The Decline of Public Benefit in Copyrights and Patents

Jan 19 2004

FTC:WATCH No. 623January 12, 2004

The aai Column

The FTC Report entitled "To Promote Innovation: The Proper Balance of Competition and Patent Law and Policy" (2003) is a welcome voice in the current policy debates over the proper metes and bounds of copyright and patent protection. The Report cites first the Constitutional purpose of promoting the progress of "Science and the Useful Arts," and then the Supreme Court's instruction in Bonito Boats (1989) that free competition is the baseline on which the Constitutional protection of patents depends. The FTC Report recommends, among other things, that harm to competition be considered before extending the scope of patentable subject matter. Certainly the same caveat would apply to copyright.

This formulation treats copyrights and patents as incentives, as means to the public goals of increasing knowledge and spurring innovation. Deeply embedded in the jurisprudence since the Constitutional Convention, this approach is in sharp contrast to recent expansions of copyright and patent protection founded in the ill-conceived view of intellectual property rights as their own legitimate end. Examples are numerous.

Seventh Circuit opinions in Scheiber (2002) (Posner, J.) and Zeidenberg (1996) (Easterbrook, J.) applied contract and property principles in arguments for amending the incentive structure embodied in the Copyright and Patent Clause. The Federal Circuit, charged with stewardship over patent policy, seems to share the Seventh Circuit's faith in natural property rights and freedom of contract. One example is the ISO Antitrust Litigation (2000) decision, which created a new category of per se legality for most refusals to license patents, taking an approach outside both the instrumentalist logic of patent rights and the fact-intensive antitrust scrutiny called for in the Supreme Court's Kodak (1992) opinion. Moreover, Federal Circuit opinions such as State Street Bank (1998) and Zurko (1997) lowered the patent requirement of non-obviousness without weighing in the Constitutional balance the added benefit of expanded patent protection against the potential harm to competitive innovation. After some resistance, the Patent Office fell into line.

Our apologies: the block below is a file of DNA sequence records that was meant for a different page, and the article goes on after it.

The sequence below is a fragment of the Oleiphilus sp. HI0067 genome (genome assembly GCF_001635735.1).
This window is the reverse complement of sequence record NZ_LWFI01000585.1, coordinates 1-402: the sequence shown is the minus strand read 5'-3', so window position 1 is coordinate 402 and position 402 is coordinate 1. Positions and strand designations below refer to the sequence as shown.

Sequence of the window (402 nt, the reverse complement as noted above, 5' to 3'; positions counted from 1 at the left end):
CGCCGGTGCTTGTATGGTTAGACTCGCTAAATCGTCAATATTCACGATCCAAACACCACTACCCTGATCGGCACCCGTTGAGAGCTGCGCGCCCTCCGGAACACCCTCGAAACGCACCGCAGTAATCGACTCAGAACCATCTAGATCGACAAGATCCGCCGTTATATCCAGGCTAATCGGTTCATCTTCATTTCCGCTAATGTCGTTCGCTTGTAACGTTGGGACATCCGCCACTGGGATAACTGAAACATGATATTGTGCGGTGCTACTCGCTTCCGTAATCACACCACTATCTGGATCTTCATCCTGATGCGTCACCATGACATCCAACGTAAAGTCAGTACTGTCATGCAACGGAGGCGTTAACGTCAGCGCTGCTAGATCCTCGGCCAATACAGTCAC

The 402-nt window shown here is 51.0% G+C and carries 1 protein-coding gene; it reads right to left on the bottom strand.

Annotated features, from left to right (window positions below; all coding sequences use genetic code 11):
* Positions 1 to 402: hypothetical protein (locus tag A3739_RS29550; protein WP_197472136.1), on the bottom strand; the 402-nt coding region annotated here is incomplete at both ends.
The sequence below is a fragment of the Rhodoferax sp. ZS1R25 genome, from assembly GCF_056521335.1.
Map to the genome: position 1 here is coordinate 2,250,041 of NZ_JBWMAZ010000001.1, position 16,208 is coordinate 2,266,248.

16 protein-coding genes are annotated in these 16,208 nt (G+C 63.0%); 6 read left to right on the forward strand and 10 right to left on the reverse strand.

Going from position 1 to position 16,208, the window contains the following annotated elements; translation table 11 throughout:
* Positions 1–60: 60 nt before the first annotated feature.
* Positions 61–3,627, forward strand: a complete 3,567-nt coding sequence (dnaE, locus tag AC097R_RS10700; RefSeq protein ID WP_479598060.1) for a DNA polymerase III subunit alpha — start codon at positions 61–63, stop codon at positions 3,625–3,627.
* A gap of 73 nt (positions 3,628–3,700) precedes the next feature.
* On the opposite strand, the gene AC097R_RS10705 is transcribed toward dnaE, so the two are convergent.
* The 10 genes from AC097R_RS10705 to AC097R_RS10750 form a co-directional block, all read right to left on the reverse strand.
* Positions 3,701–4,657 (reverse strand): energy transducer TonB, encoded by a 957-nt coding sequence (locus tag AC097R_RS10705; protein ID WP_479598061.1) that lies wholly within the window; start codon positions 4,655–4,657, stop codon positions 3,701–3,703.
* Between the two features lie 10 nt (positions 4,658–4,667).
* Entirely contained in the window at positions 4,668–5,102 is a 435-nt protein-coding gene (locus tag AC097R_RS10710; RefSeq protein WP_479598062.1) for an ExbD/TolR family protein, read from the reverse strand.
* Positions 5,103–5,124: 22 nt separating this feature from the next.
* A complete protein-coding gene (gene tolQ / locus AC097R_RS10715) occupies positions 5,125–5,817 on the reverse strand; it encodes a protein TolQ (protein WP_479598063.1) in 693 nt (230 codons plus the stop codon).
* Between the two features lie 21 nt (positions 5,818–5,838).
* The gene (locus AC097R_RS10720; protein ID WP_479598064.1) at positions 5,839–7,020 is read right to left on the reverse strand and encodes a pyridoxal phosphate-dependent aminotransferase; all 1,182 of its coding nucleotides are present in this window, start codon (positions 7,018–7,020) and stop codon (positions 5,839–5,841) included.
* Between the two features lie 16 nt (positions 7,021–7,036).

Congress too seems to have joined the growing chorus of natural property rights adherents. Legislation in 1996 twice enlarged copyright protection without taking seriously the public benefits called for by the Copyright and Patent Clause, the debates reflecting an unmediated purpose to extend copyright protection. The Supreme Court opinion in Eldred (2003) did little more than defer to Congressional action in extending copyright term limits.

What differentiates the FTC Report from the kinds of patent and copyright expansion reflected in the examples above is both methodological and normative. The FTC Report's methodological difference appears in the explicit recommendations to take competitive impact into account when determining the scope of patent rights. Were policy makers to follow those recommendations, they would have to strike a balance by weighing the effects on competitive innovation of both expanding and constricting patent rights. The difference is also normative. Policies informed by the FTC Report would seek to balance exclusive patent rights and market access in policies to promote innovation. Exclusive patent rights would not be treated as ends in themselves, as simply rewards for invention.

Still the FTC Report has its own limitations. Two merit comment. First, competition policy is not the only measure of the public interest in patent protection although it is the appropriate one for an antitrust agency to espouse. Knowledge dissemination, for instance, is a separate public benefit expected from the patent system.

Second, competition policy is found not only in antitrust but also in the very heart of patent law itself. Perhaps the clearest example of both the public interest in knowledge dissemination and the centrality of competition is the requirement that patent claims be described well enough to enable someone reasonably knowledgeable in the art, likely a competitor, to understand, construct and operate the device. Despite these limitations, the courts and other policy makers would take major steps in the right direction by following the normative and jurisprudential high road recommended in the FTC Report.

The balancing act of determining optimal patent rights is a daunting enterprise. Indeed, economists who agree on little else do concur that there is currently no sound empirical basis for evaluating the incentive effects of patent or copyright protection. Perhaps that is the reason underlying the recent slide toward natural law formulations. But it is a slide that must be stopped before the public benefits of copyright and patent protection shrivel into history. The FTC Report is a very good starting point.

*Rudolph Peritz, author of Competition Policy in America, is a professor at New York Law School and a Senior Research Fellow of the American Antitrust Institute (